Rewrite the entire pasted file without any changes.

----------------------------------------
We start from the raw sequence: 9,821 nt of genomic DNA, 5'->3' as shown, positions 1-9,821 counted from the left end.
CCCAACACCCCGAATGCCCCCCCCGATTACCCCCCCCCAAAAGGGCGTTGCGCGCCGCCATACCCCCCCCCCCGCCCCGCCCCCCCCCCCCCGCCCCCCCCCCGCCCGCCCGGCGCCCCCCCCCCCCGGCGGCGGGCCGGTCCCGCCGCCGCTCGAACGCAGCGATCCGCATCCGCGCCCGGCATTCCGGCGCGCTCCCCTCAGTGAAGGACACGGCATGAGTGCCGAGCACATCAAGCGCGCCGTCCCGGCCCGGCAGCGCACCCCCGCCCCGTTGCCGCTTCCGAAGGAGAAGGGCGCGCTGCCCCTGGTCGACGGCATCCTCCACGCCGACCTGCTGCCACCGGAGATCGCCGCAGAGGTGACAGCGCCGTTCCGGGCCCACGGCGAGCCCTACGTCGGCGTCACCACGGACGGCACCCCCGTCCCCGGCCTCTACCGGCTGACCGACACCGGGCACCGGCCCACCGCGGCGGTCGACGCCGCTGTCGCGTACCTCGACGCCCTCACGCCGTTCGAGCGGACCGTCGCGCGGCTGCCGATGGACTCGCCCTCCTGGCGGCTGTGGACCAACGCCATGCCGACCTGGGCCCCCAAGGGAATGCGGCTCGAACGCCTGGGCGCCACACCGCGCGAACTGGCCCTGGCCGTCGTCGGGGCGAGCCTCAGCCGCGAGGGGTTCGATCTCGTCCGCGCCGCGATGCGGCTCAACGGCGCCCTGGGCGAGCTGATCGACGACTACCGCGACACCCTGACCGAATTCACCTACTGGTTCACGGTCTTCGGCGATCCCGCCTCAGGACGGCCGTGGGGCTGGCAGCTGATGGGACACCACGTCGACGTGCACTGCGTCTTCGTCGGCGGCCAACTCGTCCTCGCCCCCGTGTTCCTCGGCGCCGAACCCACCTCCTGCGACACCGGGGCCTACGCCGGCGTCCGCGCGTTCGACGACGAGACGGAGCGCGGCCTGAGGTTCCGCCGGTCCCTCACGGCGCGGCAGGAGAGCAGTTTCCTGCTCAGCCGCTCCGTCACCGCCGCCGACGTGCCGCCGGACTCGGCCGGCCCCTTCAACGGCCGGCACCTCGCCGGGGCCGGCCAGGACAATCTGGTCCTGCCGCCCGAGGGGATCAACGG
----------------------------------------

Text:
We start from the raw sequence: 9,821 nt of genomic DNA, 5'->3' as shown, positions 1-9,821 counted from the left end.
CCCAACACCCCGAATGCCCCCCCCGATTACCCCCCCCCAAAAGGGCGTTGCGCGCCGCCATACCCCCCCCCCCGCCCCGCCCCCCCCCCCCCGCCCCCCCCCCGCCCGCCCGGCGCCCCCCCCCCCCGGCGGCGGGCCGGTCCCGCCGCCGCTCGAACGCAGCGATCCGCATCCGCGCCCGGCATTCCGGCGCGCTCCCCTCAGTGAAGGACACGGCATGAGTGCCGAGCACATCAAGCGCGCCGTCCCGGCCCGGCAGCGCACCCCCGCCCCGTTGCCGCTTCCGAAGGAGAAGGGCGCGCTGCCCCTGGTCGACGGCATCCTCCACGCCGACCTGCTGCCACCGGAGATCGCCGCAGAGGTGACAGCGCCGTTCCGGGCCCACGGCGAGCCCTACGTCGGCGTCACCACGGACGGCACCCCCGTCCCCGGCCTCTACCGGCTGACCGACACCGGGCACCGGCCCACCGCGGCGGTCGACGCCGCTGTCGCGTACCTCGACGCCCTCACGCCGTTCGAGCGGACCGTCGCGCGGCTGCCGATGGACTCGCCCTCCTGGCGGCTGTGGACCAACGCCATGCCGACCTGGGCCCCCAAGGGAATGCGGCTCGAACGCCTGGGCGCCACACCGCGCGAACTGGCCCTGGCCGTCGTCGGGGCGAGCCTCAGCCGCGAGGGGTTCGATCTCGTCCGCGCCGCGATGCGGCTCAACGGCGCCCTGGGCGAGCTGATCGACGACTACCGCGACACCCTGACCGAATTCACCTACTGGTTCACGGTCTTCGGCGATCCCGCCTCAGGACGGCCGTGGGGCTGGCAGCTGATGGGACACCACGTCGACGTGCACTGCGTCTTCGTCGGCGGCCAACTCGTCCTCGCCCCCGTGTTCCTCGGCGCCGAACCCACCTCCTGCGACACCGGGGCCTACGCCGGCGTCCGCGCGTTCGACGACGAGACGGAGCGCGGCCTGAGGTTCCGCCGGTCCCTCACGGCGCGGCAGGAGAGCAGTTTCCTGCTCAGCCGCTCCGTCACCGCCGCCGACGTGCCGCCGGACTCGGCCGGCCCCTTCAACGGCCGGCACCTCGCCGGGGCCGGCCAGGACAATCTGGTCCTGCCGCCCGAGGGGATCAACGG